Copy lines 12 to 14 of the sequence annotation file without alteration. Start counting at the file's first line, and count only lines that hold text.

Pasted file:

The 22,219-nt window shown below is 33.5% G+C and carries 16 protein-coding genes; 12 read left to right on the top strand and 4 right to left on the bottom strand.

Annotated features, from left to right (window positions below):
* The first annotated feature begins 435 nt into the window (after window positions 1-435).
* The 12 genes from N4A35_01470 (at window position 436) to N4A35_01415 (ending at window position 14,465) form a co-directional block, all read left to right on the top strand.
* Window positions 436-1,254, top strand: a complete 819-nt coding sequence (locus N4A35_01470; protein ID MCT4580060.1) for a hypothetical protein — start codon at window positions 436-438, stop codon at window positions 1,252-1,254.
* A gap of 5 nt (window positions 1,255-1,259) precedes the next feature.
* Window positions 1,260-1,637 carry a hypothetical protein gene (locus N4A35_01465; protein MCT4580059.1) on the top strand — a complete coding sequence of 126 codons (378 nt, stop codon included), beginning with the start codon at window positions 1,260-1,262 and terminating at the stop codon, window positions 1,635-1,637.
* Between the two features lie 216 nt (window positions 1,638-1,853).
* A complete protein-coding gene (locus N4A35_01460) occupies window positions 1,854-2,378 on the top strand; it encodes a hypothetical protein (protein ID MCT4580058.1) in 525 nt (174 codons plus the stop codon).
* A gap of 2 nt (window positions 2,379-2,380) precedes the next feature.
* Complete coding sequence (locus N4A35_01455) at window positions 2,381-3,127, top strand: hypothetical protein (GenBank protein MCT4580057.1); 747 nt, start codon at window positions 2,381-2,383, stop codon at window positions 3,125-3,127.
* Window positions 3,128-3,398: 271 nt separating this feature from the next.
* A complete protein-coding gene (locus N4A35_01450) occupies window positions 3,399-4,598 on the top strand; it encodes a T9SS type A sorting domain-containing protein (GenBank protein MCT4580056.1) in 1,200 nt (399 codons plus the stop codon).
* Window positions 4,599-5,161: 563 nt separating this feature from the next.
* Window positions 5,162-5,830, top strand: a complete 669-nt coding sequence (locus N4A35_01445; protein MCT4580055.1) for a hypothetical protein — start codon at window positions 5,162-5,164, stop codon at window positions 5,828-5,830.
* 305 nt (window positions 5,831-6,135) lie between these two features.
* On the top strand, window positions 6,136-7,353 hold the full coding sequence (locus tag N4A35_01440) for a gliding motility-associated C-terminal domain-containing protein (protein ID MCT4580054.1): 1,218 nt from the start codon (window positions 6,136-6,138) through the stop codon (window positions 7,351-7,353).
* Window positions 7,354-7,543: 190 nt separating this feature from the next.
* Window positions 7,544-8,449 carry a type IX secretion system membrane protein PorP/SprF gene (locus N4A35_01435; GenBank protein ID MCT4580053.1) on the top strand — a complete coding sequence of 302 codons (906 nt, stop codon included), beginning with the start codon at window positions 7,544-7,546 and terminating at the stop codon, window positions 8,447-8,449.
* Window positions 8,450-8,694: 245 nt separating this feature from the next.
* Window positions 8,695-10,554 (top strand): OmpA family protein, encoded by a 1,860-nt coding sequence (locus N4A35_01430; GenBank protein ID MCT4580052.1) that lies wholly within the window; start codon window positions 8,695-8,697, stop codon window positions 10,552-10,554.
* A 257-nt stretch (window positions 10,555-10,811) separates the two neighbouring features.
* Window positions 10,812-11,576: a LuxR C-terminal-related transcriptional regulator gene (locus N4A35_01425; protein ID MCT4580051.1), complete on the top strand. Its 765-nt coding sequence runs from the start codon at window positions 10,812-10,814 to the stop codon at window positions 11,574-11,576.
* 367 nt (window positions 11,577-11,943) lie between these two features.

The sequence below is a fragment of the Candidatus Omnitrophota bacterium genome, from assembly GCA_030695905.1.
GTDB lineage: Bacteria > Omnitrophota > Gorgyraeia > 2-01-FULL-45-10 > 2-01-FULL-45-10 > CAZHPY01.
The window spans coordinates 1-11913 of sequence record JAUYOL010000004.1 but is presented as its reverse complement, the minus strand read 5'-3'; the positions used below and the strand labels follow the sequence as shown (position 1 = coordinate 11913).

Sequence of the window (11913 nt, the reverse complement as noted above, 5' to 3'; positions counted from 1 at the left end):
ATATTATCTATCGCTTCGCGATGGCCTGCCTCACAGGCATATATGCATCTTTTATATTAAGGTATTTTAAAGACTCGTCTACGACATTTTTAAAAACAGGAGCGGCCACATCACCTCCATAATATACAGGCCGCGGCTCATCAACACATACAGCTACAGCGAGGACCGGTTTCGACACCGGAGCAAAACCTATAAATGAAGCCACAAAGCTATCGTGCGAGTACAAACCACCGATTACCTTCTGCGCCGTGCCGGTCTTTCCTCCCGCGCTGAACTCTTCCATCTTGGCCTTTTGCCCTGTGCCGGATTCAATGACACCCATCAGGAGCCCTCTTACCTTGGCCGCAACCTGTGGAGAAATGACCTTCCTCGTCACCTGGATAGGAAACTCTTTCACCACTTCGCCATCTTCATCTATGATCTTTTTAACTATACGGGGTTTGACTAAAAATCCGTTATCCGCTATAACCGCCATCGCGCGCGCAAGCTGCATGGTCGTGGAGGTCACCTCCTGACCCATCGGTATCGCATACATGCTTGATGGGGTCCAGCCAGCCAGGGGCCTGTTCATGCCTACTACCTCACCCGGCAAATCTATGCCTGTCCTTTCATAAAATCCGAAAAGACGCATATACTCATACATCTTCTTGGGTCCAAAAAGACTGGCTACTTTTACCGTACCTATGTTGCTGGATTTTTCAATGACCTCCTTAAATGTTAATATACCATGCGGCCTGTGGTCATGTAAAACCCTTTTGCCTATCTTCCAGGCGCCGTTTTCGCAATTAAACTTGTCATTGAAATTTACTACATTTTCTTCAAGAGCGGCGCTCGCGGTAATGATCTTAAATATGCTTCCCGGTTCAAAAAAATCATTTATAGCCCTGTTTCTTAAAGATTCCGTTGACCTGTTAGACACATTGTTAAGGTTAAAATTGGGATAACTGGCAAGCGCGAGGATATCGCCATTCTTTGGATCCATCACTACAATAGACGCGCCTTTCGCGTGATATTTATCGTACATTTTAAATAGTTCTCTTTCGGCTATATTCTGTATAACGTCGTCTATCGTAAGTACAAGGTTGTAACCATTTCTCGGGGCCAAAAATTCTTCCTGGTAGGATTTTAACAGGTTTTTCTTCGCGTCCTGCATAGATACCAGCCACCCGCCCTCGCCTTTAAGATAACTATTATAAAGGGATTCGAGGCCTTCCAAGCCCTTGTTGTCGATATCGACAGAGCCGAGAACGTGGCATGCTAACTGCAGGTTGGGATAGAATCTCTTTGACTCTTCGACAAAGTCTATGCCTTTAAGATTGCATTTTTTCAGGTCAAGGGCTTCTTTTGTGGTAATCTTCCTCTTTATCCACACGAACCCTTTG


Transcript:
* Window positions 3,128-3,398: 271 nt separating this feature from the next.
* A complete protein-coding gene (locus N4A35_01450) occupies window positions 3,399-4,598 on the top strand; it encodes a T9SS type A sorting domain-containing protein (GenBank protein MCT4580056.1) in 1,200 nt (399 codons plus the stop codon).
* Window positions 4,599-5,161: 563 nt separating this feature from the next.